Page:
As you likely already know, divorcing with kids is not as straightforward as divorcing without them. This is so in both high-asset divorces and in divorces with few assets. If you plan to forego attorney representation and do the work yourself, you will face an array of forms to file — more of them than you would have to file when divorcing without children.
Like other states, Connecticut courts have placed a focus on the protection and care of children during divorce. Some of the required forms deal with children’s issues and are in place to assist parents in meeting their child’s best needs. You can find a list of all required divorce forms on government websites, but for your convenience, here are some the forms required if you have children.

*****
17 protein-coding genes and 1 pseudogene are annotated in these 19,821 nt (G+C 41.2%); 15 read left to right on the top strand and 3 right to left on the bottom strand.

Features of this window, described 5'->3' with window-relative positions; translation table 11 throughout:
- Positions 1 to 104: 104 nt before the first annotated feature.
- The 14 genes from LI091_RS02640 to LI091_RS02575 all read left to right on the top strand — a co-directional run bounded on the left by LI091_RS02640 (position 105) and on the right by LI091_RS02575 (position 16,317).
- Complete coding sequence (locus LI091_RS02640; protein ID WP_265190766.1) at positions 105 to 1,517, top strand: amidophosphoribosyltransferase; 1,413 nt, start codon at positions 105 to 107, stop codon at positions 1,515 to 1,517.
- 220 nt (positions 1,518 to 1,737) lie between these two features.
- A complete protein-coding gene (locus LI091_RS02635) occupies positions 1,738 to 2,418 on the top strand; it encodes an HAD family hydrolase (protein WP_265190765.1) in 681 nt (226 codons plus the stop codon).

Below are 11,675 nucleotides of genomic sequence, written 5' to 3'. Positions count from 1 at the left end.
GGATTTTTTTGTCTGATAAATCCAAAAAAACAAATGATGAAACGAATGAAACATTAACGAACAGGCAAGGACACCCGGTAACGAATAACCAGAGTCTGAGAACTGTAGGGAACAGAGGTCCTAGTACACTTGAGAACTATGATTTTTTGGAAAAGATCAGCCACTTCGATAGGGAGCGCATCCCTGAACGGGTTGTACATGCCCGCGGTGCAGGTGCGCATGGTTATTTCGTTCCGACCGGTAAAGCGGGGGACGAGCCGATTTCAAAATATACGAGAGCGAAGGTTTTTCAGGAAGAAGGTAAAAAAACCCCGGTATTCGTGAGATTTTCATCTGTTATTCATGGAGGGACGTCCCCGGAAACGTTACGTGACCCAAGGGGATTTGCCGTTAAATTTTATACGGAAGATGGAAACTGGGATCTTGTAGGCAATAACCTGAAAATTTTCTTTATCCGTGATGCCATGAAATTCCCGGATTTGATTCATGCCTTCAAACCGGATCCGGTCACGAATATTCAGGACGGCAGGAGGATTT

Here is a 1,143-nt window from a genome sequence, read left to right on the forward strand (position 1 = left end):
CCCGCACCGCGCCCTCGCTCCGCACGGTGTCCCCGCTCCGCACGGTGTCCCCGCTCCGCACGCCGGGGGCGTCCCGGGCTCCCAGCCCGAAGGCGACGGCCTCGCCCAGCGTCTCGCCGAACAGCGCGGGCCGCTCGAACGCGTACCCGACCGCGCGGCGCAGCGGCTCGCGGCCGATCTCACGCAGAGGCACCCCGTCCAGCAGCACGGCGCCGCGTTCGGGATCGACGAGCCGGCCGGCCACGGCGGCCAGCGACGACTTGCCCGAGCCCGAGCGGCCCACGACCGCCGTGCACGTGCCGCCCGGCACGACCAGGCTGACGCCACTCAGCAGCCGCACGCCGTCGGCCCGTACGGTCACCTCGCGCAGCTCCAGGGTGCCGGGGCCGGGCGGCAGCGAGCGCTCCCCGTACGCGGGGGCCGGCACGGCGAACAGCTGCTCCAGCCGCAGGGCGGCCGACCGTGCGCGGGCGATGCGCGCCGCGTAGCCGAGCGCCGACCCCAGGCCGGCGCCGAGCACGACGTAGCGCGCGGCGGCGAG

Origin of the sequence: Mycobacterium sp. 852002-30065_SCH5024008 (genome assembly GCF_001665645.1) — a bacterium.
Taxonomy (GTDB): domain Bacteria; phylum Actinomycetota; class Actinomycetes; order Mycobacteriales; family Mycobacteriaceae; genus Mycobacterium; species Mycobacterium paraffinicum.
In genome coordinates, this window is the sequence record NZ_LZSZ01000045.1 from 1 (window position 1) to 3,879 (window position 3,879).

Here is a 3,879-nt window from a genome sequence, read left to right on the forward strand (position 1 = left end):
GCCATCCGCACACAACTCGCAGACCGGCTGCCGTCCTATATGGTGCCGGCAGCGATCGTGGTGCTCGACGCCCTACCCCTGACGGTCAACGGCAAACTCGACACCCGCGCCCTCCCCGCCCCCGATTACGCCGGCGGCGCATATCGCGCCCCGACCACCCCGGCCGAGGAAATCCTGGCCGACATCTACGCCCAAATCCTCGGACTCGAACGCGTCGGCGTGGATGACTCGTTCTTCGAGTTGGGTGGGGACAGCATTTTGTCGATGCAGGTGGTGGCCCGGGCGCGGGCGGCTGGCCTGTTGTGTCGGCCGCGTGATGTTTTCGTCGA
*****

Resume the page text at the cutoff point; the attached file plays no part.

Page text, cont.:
- Form JD-FM-158, Notice of Automatic Court Orders
- Form JD-FM-164, Affidavit Concerning Children
- Form JD-FM-163, Case Management Agreement/Order
- Form JDP-FM-151, List of Approved Programs for Mandatory Parenting Education Program
- Form JD-FM-149, Parenting Education Program Order, Certificate and Results
- Form CCSG -1, Child Support Guideline Worksheet
- Form JD-FM-71, Advisement of Rights
Before you decide to represent yourself in a high-asset divorce, you should understand that such divorces often come with added complications that can have a negative impact on your divorce decree if handled improperly. These can include accurate asset and business valuation, complex asset division, self-employment and child custody and support to name just a few.
While you may still choose to forego legal counsel in your high-asset divorce, an experienced attorney can help you achieve an outcome that best meets the needs of you and your children.
Source: State of Connecticut Judicial Branch, “Filing for a Divorce with Children,” accessed Aug. 31, 2017